Moscovici, who runs the Commission's economic and finance portfolio, also called on Italy to cut debt and push economic reform instead of deepening deficits.
The Italian government's budget plan for next year needs to be "credible in terms of numbers" but also in terms of "structural efforts", Moscovici said.
"Italy's economy needs reforms," he told reporters. "Stopping reforms and printing money instead is not going to save Italy."
Rome's debt currently stands at a towering 132 percent of gross domestic product, making Italy's the second largest debt ratio in the eurozone after Greece.
But the anti-EU government in Rome, which brings together the far-right League party and the anti-establishment Five-Star Movement, is under pressure to meet electoral pledges and boost spending instead of slashing its deficit, as promised by the previous government.
Ministers must deliver their budget proposal to the European Commission by October 15th.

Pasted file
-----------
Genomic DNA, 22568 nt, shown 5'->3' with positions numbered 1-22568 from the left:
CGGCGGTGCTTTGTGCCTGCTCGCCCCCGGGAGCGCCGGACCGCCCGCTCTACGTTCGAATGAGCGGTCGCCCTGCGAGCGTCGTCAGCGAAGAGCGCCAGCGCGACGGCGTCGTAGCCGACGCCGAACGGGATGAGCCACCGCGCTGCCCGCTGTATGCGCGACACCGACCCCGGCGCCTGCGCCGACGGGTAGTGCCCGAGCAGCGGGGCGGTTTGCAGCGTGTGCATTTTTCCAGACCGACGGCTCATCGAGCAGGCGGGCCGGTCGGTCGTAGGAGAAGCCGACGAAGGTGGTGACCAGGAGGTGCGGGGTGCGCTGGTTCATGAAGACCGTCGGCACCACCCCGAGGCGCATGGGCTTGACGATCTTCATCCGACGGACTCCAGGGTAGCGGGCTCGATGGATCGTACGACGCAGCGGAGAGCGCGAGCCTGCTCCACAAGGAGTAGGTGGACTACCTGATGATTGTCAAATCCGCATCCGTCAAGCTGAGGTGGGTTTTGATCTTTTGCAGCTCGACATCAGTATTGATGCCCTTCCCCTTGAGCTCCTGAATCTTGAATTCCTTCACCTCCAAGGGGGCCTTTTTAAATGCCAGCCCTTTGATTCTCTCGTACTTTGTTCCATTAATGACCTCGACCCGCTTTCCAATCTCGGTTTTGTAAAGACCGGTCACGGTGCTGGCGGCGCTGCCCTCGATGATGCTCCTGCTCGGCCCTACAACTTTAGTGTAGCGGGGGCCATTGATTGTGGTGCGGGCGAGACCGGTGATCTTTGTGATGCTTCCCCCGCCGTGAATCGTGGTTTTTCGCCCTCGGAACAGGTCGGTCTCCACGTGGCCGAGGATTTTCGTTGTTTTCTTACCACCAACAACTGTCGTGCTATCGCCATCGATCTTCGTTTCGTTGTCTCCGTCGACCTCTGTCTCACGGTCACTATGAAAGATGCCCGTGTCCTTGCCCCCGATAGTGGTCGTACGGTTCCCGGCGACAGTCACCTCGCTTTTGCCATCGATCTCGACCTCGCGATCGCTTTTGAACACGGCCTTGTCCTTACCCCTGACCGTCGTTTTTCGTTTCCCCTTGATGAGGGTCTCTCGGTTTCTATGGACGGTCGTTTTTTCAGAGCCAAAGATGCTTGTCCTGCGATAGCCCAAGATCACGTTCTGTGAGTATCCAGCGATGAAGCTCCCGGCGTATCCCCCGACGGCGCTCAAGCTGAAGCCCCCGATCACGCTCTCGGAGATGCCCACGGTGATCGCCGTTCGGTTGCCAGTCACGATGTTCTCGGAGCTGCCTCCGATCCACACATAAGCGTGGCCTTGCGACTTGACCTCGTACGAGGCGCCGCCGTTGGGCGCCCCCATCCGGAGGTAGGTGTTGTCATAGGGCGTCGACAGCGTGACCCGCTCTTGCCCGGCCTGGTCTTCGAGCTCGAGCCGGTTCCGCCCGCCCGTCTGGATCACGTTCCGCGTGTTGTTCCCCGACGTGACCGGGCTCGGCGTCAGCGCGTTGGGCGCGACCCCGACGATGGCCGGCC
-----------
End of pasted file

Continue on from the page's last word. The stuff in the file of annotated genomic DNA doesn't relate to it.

"What we are now waiting for is facts," ECB chief Mario Draghi commented on Thursday. "Words in the last few months have changed many times."
The fragile state of Italy's economy has reawakened memories of the debt crisis, and Italy risks punitive measures by its EU partners if it insists on breaking bloc rules on running excessive deficits and high debt.
"Unfortunately, we've seen that words have created some damage and interest rates have gone up" for households and firms, Draghi said.
But he acknowledged the more recent soothing noises that have come from Rome. "The Italian prime minister, the Italian minister of economy and the Italian foreign affairs minister have all said that Italy is going to respect the rules," Draghi noted.
"And by the way, all this hasn't created much of a spillover to other euro area countries, so it's remained at least so far pretty much an Italian episode," he added.
But Moscovici warned that the EU would continue to watch closely. "There is a problem and it's Italy," he said. "I will be concentrating on Italy more than on anything else."
Italian growth is at the bottom of the eurozone range, and the country's weak productivity is a "massive problem", the commissioner said.
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Photo: Filippo Monteforte/AFP